Breakdown of Who Pays the Most—and Least—in Taxes

People who earn $200,000 or more pay more than half of total income taxes

A woman with dreadlocks sits at a kitchen table, doing her income tax on a laptop
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The U.S. tax system is progressive—the more you earn, the greater the percentage of your income is taxed by the IRS. But that’s the black-and-white version of the equation and, in fact, there are many gray areas.

It takes years to compile data from tax returns to determine how much citizens paid and who paid the most and the least. The last year for which concrete, comprehensive statistics are available is 2017, when individual taxpayers paid $1.6 trillion in taxes. But who, exactly, is paying all that money? The wealthiest taxpayers are taking the heat. 

Federal Income Tax Brackets

A single taxpayer who earns $300,000 a year will pay a top tax rate that’s significantly higher than a taxpayer who only makes $15,000 a year. Any income the first person earns over $207,350 is going to be taxed at 35% as of 2020, whereas the second person will pay a top rate of just 12%. 

That’s how a progressive system works, but the actual equation is a bit more complicated than that. Here’s how tax brackets work for single taxpayers in tax years 2020 and 2021 (if you’re filing jointly with your spouse or as a head of household, your tax brackets are slightly different).

Income Tax Rate 2020 Income 2021 Income
10% $0 to $9,875 $0 to $9,950
12% $9,876 to $40,125 $9,951 to $40,525
22% $40,126 to $85,525 $40,526 to $86,375
24% $85,526 to $163,300 $86,376 to $164,925
32% $163,301 to $207,350 $164,926 to $209,425
35% $207,351 to $518,400 $209,426 to $523,600
37% $518,401 or more $523,601 or more

Marginal vs. Effective Tax Rates 

Not all of the $300,000-a-year taxpayer’s income is taxed at 35%. The first $9,875 they earned in 2020 would be taxed at only 10%. Income between that threshold and $40,125 would be taxed at 12%, and income of $40,126 up to $85,525 would be subject to a 22% rate. Next, their income up to $163,300 would be taxed at 24%, and their income from $163,301 to $207,350 would be taxed at a rate of 32%. Only that last $92,650 would incur a 35% tax bite.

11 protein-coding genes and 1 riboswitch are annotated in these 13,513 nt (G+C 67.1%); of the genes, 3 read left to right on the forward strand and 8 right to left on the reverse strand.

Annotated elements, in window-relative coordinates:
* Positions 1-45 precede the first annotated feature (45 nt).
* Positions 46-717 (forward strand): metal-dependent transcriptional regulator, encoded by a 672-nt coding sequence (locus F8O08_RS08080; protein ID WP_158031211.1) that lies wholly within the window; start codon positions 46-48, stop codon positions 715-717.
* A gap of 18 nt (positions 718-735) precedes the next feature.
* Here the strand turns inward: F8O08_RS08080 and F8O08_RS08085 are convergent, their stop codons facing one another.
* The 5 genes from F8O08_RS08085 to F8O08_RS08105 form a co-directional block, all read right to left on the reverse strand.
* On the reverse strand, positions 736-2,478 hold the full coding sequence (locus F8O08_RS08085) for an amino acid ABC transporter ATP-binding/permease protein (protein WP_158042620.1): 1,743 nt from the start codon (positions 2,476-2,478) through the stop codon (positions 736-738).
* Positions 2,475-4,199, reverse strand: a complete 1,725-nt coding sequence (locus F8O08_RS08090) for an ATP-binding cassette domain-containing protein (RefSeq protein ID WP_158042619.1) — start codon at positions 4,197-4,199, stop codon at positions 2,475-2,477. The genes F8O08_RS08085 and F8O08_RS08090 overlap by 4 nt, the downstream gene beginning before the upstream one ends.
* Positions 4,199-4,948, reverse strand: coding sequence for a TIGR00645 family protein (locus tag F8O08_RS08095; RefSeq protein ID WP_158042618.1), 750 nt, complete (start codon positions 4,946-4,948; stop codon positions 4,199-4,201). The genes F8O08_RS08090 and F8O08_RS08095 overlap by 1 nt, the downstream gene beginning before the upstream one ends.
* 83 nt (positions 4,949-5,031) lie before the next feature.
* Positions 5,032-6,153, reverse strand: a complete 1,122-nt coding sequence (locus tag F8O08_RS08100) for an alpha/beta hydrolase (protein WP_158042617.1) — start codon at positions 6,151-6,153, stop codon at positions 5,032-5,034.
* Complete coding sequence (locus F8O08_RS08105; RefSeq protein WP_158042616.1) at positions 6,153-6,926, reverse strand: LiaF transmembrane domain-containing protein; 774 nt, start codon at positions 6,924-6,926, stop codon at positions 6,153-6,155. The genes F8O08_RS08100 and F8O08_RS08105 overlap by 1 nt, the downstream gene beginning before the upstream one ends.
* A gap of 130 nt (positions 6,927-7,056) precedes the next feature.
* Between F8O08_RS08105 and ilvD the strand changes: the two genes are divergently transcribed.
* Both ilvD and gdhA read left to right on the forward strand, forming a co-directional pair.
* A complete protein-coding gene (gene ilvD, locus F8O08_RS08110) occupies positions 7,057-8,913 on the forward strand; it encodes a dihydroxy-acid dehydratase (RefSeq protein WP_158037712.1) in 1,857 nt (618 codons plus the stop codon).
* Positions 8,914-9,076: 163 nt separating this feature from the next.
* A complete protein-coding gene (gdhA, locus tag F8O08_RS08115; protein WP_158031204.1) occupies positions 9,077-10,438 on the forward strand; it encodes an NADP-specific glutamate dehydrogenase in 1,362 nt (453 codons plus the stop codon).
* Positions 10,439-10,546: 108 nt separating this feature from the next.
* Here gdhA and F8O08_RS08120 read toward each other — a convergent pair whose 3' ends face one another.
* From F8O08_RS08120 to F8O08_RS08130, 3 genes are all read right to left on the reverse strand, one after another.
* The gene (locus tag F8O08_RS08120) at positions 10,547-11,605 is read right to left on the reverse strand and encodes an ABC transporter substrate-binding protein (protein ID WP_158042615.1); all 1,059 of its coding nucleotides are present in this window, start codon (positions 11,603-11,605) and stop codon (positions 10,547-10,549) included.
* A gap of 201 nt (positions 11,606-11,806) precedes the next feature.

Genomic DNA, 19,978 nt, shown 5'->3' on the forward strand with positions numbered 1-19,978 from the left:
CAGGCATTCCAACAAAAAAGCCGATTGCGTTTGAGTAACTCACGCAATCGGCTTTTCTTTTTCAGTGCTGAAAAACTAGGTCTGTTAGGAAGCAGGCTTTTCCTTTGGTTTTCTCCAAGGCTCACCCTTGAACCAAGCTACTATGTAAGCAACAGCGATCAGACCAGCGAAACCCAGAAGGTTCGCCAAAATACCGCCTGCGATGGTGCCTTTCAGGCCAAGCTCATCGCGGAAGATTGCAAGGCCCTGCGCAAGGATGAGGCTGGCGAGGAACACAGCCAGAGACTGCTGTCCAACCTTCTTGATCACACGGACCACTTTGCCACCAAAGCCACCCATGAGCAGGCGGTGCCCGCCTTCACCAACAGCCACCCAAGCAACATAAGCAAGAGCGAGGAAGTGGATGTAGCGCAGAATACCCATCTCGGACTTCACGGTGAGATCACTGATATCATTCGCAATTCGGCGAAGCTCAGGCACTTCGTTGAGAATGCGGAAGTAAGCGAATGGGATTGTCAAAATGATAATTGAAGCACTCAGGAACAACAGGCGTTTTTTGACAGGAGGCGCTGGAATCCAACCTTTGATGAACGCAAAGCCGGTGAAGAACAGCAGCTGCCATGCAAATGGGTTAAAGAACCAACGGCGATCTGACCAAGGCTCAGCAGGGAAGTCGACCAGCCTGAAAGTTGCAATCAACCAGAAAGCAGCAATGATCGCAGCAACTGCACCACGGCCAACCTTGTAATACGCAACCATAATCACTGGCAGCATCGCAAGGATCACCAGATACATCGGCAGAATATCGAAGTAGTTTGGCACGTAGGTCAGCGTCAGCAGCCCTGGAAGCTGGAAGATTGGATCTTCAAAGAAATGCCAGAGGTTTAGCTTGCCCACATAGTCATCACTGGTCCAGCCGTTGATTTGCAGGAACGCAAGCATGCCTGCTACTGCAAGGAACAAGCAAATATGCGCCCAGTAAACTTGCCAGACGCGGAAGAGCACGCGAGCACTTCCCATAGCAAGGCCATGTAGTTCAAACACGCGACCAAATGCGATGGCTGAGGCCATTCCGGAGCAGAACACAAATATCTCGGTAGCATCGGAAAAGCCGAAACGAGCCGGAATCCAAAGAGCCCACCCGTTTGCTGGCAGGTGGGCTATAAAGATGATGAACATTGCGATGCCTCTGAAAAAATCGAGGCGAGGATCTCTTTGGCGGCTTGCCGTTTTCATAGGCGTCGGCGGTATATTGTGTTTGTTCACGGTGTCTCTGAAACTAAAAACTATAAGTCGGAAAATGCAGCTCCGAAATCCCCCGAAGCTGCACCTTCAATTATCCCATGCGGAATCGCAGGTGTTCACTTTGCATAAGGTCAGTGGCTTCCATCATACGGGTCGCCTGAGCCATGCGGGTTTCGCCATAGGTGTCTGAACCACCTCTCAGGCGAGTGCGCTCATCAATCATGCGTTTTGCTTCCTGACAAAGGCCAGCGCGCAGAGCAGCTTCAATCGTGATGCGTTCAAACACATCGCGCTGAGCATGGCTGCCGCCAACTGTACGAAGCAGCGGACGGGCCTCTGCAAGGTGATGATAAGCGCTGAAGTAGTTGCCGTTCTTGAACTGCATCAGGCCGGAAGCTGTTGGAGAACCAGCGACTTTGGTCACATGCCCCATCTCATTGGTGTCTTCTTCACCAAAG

That 35% is the person’s “marginal” tax rate: the percentage they pay on their top dollar earned. Their “effective” tax rate is the result of dividing the total amount of tax they owe by their adjusted gross income (AGI)—what’s left after making certain above-the-line adjustments to income on your tax return. Your effective tax rate is the share of your income you actually pay in taxes.

The chart below helps to illustrate how much taxpayers are spending depending on their income brackets.

The Effect of Credits and Deductions 

Tax credits and deductions must also be taken into consideration because they heavily influence how much of an individual’s income will ultimately be taxed. 

The taxpayer with the $300,000 income can bring that figure down to $287,600 just by claiming the standard deduction for their single filing status, which is $12,400 for tax year 2020. The $15,000-a-year person’s taxable income would drop to just $2,600, assuming they’re also single and they claim the $12,400 standard deduction. 

The six-figure taxpayer might potentially bring their taxable income down even more by itemizing instead. Taxpayers claimed $42.8 billion in itemized charitable donation deductions in 2017. The taxpayer who earns just $15,000 a year likely would not contribute much to that number. Generally, wealthier taxpayers are more likely to take advantage of this itemized deduction because it requires some amount of disposable income.

The same applies to the mortgage interest deduction, which resulted in $63.6 billion being shaved off taxpayers’ incomes in 2017. Low-income individuals generally don’t pay enough interest on mortgages to give them a sizable tax deduction.

Property and state taxes accounted for $69.3 billion in claimed tax deductions in 2017, and it stands to reason that the majority of that total can be attributed to people who paid the most in such taxes—high-income individuals.